There is value in heterogeneity and in allowing students to choose a course which suits their interests and capacities.
One of the physics teachers in my secondary school had a demo where he shocked a volunteer using a capacitor charged from a battery. I naïvely volunteered and gave a tremendous shriek; he confessed to me a few years later that he checked afterwards and discovered that he'd miscalculated the capacitance and given me a bigger shock than intended. He followed up with the first XV rugby player who had volunteered in an earlier class and discovered that, although he was too tough to show pain, he had a numb arm for a few hours. So I can well believe that someone with a dodgy heart could be killed by the surprise.
I remember back in about 2000, the first time I tried to top up my pay-as-you-go phone. I duly purchased a 10 quid top-up card from the supermarket, scratched off the opaque coating over the secret code, and tried to follow the instructions. But the instructions wanted me to enter the secret code followed by the hash key, and I couldn't find the output of a one-time function applied to the secret code anywhere on the card... It took a call to the operator's support line and much mutual confusion to figure that one out.
Or you could just combine it in hardware by having larger pixels for a cheaper, better sensor. It's like the megahertz race in personal computers when anything off the shelf had a CPU which supported a really high clock speed and so little RAM that it spent all of its time swapping.
I can't think of many, but there was an incident a few years ago where I had a couple of calls from a 20-or-so digit number which was obviously some spammy call centre; a few months later I discovered that it was in fact a court trying to notify me of something important. And hospital waiting lists are another one: you can go months between being put on the list and getting the phone call to tell you your number's come up, and I don't want to take every potentially spam call in that interval.
I note that Spain is one of the countries where they're launching, and I think that's partly due to cultural differences. In Spain no-one leaves a message. The culture here is that if someone phones you and you don't answer, the ball is now in your court and you should phone back to find out what it was about.
When politics and language get mixed up, things can get very interesting.
Many people know that in the north-east of Spain there's a region, Catalonia, with a substantial* independence movement and its own language, Catalan. Fewer people know that Catalan actually has three main dialect groups: east Catalan (spoken in Barcelona, and hence the "prestige" dialect), Balearic (spoken in the islands of the same name), and west Catalan, spoken in a large area of rural Catalonia and most of the southerly neighbour of Catalonia, the Valencian Community.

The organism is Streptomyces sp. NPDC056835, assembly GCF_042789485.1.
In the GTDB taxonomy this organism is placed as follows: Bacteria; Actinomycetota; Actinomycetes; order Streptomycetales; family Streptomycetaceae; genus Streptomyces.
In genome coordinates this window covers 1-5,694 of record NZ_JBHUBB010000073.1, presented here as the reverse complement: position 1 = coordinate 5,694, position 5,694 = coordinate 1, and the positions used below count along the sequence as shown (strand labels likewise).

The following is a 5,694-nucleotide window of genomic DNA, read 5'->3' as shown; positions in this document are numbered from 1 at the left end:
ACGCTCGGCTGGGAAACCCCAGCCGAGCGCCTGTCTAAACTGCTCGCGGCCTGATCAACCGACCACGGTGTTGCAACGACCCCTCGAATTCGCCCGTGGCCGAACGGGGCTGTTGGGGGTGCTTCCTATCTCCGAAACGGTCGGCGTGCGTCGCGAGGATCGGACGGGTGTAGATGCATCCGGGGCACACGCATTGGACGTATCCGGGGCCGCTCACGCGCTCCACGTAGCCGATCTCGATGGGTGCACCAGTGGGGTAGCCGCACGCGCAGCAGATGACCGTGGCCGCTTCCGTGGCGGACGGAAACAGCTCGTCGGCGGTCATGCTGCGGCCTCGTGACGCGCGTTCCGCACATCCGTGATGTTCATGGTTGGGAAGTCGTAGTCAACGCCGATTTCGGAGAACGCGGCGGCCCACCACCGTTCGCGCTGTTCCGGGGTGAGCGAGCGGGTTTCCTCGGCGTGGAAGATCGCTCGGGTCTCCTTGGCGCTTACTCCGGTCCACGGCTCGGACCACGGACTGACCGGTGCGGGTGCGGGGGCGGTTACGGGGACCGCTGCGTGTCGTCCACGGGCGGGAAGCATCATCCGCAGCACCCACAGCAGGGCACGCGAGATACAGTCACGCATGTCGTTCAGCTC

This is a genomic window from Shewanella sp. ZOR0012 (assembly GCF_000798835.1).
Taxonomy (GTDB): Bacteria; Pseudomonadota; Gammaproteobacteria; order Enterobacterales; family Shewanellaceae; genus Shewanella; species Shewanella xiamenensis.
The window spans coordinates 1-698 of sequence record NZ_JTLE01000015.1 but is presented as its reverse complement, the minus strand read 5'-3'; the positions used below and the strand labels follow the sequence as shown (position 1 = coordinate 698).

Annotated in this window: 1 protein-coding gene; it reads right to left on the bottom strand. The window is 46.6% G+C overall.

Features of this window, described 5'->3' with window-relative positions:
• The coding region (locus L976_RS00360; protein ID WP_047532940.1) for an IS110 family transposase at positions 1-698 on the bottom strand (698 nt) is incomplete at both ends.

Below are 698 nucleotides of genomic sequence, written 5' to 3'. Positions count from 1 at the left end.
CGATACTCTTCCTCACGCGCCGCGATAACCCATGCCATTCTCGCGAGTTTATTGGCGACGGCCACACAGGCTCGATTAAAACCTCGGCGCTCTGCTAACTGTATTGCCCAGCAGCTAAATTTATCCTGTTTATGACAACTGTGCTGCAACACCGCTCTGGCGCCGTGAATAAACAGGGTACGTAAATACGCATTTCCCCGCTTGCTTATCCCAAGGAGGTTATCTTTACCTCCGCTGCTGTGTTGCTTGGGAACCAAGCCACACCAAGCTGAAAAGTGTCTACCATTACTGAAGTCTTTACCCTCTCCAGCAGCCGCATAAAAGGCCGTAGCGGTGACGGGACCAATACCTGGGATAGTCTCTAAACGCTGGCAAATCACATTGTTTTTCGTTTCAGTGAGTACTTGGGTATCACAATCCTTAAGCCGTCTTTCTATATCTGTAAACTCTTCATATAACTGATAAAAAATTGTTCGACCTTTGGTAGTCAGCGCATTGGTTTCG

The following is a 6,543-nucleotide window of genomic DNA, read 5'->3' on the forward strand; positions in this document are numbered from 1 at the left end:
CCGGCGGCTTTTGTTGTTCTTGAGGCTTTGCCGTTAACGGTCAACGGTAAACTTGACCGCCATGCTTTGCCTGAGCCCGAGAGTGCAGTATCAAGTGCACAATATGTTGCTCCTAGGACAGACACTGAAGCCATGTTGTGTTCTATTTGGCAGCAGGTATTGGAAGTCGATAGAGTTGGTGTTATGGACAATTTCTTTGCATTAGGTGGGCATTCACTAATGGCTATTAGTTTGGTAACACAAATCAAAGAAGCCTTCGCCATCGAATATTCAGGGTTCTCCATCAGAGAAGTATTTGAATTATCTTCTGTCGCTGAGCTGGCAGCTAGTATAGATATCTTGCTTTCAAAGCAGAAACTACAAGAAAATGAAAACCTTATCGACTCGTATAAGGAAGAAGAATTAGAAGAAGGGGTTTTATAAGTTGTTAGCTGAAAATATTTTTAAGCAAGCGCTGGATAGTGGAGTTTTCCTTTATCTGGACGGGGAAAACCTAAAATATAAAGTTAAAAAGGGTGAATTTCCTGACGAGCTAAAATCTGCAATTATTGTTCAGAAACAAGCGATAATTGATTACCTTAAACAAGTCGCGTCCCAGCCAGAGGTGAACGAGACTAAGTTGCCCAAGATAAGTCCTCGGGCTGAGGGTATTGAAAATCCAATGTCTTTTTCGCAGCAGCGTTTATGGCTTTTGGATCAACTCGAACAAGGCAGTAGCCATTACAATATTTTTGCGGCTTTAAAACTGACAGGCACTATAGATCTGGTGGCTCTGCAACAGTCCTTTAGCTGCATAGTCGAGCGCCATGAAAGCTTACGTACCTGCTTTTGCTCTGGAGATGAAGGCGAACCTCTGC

Now, as far as Valencian politicians are concerned, Valencian is a separate language to Catalan. As far as Valencian linguists are concerned, Valencian is another name for Catalan. When the Valencian government established its own Academy, the academicians wrote a dictionary which defined Valencian as Catalan and were nearly sacked for it.
To throw an additional spanner in the works, Valencian academics (in general, not just linguists) were used to taking their lead from the older Barcelona-based Academy. Valencian as taught in schools and, especially, universities is much closer to what you'd hear on the streets in Barcelona (more influenced by French) than in Valencia (more influenced by Spanish). So there is also a non-party-political pressure group which tries to get official Valencian to reflect street Valencian rather than the east Catalan dialect: i.e. to promote the real situation that Valencian is an identifiable dialect of Catalan.
* As of the past 10 or so years.
That's not actually the correct order. Besides that, by the time of the American Revolution the sentence as practised was not the same as the sentence as dictated. An Irish cousin of mine was sentenced to the full works for high treason three decades later, but the actual execution was carried out as hanging followed by beheading.
I just didn't see people on non-MS platforms enthusiastically adopting it.Not the target audience. The target audience is .Net backend developers who want to pay less for their servers by using Linux hosts rather than Windows ones. It's at the expense of Windows, but not of Azure, which is the real money-maker nowadays.
I used an e-bike to get around Normandy (some nice flat parts, some long hills) for a week last summer. I was a bit nervous because I hadn't cycled for a year and still had back pain from being knocked off a non-electric bike by a drunk driver, but the electric support made it relatively painless and enabled me to get around very well despite being unfit.
If you want to get a usable bike for less than 100 quid, you could try police auctions in Cambridge...